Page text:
The best known books set in each country: Indonesia

See here for methodology.

This is a case where actual Indonesian writers are much better represented on Goodreads than on LibraryThing.

TitleAuthorGoodreads
raters
LibraryThing
owners
Eat, Pray, LoveElizabeth Gilbert1,746,16922,140
Lord JimJoseph Conrad31,1429,039
Krakatoa: The Day the World Exploded: August 27, 1883Simon Winchester20,7784,139
Max HavelaarMultatuli [Eduard Douwes Dekker]9,3061,654
Bumi Manusia / This Earth of MankindPramoedya Ananta Toer19,907762
Nathaniel’s Nutmeg: How One Man’s Courage Changed the Course of HistoryGiles Milton4,9271,731
Cantik itu Luka / Beauty Is a WoundEka Kurniawan14,764467
Laskar Pelangi / The Rainbow TroopsAndrea Hirata30,237224

So, I’m excluding Eat, Pray, Love because less than 50% of the book is set in Indonesia – the Indonesian section is longer than the Italian or Indian sections, but still less than half. In Lord Jim, the settlement of Patusan where the protagonist finds redemption is certainly in what were then the Dutch East Indies and is now Indonesia, but we don’t get there until just over halfway through the book, so it also fails my 50% test. (But it’s a great book.)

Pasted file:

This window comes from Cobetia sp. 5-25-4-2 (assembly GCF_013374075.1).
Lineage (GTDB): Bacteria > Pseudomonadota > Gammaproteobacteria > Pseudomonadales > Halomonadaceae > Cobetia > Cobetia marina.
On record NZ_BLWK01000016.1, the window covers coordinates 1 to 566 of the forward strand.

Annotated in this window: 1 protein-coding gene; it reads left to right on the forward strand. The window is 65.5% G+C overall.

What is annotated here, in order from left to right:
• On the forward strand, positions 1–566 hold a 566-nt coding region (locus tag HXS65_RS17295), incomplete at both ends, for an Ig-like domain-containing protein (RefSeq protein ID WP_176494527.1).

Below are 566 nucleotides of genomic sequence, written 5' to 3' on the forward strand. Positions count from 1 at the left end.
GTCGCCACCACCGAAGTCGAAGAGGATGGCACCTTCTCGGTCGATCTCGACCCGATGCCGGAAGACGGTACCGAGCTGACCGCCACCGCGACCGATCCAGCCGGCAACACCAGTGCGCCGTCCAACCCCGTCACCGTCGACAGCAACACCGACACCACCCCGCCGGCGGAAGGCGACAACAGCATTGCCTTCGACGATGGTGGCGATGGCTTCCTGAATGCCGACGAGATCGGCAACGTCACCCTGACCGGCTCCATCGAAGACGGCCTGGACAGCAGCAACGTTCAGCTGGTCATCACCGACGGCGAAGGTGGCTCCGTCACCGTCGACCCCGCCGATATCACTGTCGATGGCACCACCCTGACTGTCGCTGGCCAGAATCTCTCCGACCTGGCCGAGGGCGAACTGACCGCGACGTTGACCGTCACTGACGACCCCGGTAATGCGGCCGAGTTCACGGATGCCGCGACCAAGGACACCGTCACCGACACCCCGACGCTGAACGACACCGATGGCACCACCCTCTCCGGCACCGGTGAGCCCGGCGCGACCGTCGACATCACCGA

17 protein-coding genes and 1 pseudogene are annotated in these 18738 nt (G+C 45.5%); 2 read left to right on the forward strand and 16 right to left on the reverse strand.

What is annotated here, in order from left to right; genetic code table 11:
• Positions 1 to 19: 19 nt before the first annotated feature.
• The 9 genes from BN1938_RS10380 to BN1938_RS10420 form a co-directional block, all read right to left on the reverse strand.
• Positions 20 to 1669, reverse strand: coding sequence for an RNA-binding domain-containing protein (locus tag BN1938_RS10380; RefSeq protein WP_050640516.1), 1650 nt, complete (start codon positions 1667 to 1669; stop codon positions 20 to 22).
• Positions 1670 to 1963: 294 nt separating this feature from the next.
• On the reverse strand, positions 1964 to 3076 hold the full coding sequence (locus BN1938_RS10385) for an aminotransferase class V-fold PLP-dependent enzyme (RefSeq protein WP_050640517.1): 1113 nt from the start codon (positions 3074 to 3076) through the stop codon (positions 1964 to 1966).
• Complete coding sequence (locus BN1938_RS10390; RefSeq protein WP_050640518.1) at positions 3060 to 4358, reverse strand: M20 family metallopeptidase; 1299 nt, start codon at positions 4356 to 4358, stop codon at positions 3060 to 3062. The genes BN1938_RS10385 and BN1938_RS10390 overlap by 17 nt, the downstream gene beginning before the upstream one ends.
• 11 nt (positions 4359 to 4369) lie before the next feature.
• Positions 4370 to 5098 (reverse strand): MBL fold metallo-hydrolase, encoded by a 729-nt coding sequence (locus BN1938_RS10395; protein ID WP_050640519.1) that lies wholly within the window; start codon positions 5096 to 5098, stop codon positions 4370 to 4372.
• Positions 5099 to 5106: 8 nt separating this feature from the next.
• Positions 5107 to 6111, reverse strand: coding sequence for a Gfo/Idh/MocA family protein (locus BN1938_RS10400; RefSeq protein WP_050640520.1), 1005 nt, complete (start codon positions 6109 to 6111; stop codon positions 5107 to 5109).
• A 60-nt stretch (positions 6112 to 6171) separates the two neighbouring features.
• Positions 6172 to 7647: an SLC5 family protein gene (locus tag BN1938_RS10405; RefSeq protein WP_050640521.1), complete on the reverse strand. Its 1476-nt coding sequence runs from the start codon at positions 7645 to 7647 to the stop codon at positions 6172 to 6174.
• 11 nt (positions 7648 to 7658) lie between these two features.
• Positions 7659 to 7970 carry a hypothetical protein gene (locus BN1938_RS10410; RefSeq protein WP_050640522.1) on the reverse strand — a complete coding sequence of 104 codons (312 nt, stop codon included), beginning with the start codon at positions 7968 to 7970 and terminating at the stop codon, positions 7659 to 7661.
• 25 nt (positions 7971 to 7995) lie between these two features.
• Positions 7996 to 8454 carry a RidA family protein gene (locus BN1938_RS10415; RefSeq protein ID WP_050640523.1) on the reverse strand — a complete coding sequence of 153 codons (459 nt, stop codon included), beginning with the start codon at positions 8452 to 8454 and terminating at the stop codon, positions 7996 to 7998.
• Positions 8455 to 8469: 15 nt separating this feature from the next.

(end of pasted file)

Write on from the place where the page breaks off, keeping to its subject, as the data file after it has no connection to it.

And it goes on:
I haven’t managed to get hold of Simon Winchester’s Krakatoa, but it sounds very much like the kind of book that I would like, and importantly for our purposes, most (but not all) of it deals with events in and offshore from the current territory of Indonesia. I am less certain about Nathaniel’s Nutmeg, but it seems more likely than not that the majority of its pages are set in the islands.

On the fictional side, Max Havelaar does well on LibraryThing, but three Indonesian works do much better on Goodreads, with Laskar Pelangi / The Rainbow Troops scoring best on GR. It seems to have a real following in other Asian countries as well as Indonesia.

Pakistan next!

Leave a Reply

This site uses Akismet to reduce spam. Learn how your comment data is processed.